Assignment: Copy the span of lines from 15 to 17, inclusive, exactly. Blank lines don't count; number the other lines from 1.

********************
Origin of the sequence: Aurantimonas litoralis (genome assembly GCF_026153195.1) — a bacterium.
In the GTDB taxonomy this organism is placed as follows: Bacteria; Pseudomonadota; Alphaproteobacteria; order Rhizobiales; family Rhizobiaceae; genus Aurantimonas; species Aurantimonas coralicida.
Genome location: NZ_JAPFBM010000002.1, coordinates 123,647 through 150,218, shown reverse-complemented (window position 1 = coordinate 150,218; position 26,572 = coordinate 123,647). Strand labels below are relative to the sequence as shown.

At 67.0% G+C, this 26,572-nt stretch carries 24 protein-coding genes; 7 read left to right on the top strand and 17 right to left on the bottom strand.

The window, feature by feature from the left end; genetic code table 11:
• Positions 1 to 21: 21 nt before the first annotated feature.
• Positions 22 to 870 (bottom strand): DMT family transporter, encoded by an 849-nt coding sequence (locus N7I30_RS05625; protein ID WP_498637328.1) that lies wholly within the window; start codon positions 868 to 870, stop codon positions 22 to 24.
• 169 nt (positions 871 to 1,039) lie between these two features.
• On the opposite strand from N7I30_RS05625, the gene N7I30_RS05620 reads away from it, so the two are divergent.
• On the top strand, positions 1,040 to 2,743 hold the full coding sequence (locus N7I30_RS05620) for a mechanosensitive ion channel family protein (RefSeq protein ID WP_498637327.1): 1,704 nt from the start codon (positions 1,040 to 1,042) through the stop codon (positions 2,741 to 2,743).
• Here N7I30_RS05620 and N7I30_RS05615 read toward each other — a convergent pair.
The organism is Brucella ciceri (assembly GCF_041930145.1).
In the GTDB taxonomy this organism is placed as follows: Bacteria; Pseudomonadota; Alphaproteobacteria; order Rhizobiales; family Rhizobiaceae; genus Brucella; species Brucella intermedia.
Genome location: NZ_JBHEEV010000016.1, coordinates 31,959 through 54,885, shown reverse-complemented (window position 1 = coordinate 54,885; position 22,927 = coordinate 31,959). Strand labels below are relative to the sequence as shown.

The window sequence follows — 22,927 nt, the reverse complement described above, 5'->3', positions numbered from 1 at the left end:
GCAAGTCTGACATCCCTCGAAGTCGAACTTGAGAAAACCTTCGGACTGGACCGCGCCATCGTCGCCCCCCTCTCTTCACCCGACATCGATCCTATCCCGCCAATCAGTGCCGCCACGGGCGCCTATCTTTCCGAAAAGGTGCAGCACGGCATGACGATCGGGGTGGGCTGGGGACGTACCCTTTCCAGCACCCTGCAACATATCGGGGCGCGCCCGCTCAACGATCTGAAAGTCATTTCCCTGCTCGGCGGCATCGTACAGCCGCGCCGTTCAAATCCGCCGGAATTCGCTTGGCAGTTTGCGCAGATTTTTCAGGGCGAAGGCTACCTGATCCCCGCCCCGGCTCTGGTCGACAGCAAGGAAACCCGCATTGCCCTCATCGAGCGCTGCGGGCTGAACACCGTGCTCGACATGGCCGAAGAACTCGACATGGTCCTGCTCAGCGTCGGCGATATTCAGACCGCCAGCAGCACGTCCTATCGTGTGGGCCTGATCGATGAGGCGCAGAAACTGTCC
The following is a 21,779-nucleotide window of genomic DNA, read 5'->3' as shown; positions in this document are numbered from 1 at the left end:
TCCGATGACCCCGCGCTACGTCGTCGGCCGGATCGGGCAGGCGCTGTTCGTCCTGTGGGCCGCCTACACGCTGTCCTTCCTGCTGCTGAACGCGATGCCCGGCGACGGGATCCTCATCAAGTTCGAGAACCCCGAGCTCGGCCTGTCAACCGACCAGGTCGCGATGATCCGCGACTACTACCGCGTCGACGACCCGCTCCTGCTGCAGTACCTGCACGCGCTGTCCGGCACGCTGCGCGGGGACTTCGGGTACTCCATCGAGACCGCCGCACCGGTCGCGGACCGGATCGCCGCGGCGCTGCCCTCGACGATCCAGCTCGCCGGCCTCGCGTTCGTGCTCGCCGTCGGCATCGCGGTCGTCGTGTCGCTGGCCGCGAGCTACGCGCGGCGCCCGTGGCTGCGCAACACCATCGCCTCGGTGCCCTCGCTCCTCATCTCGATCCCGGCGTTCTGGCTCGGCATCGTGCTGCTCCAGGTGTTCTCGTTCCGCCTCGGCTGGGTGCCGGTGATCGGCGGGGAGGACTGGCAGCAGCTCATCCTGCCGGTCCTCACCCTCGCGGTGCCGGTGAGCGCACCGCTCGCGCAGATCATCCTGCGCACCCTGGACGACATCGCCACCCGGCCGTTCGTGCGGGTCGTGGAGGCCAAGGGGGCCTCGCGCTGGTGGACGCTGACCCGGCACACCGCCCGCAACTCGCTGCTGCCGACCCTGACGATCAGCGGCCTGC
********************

The window sequence follows — 22,927 nt, the reverse complement described above, 5'->3', positions numbered from 1 at the left end:
GCAAGTCTGACATCCCTCGAAGTCGAACTTGAGAAAACCTTCGGACTGGACCGCGCCATCGTCGCCCCCCTCTCTTCACCCGACATCGATCCTATCCCGCCAATCAGTGCCGCCACGGGCGCCTATCTTTCCGAAAAGGTGCAGCACGGCATGACGATCGGGGTGGGCTGGGGACGTACCCTTTCCAGCACCCTGCAACATATCGGGGCGCGCCCGCTCAACGATCTGAAAGTCATTTCCCTGCTCGGCGGCATCGTACAGCCGCGCCGTTCAAATCCGCCGGAATTCGCTTGGCAGTTTGCGCAGATTTTTCAGGGCGAAGGCTACCTGATCCCCGCCCCGGCTCTGGTCGACAGCAAGGAAACCCGCATTGCCCTCATCGAGCGCTGCGGGCTGAACACCGTGCTCGACATGGCCGAAGAACTCGACATGGTCCTGCTCAGCGTCGGCGATATTCAGACCGCCAGCAGCACGTCCTATCGTGTGGGCCTGATCGATGAGGCGCAGAAACTGTCC
The following is a 21,779-nucleotide window of genomic DNA, read 5'->3' as shown; positions in this document are numbered from 1 at the left end: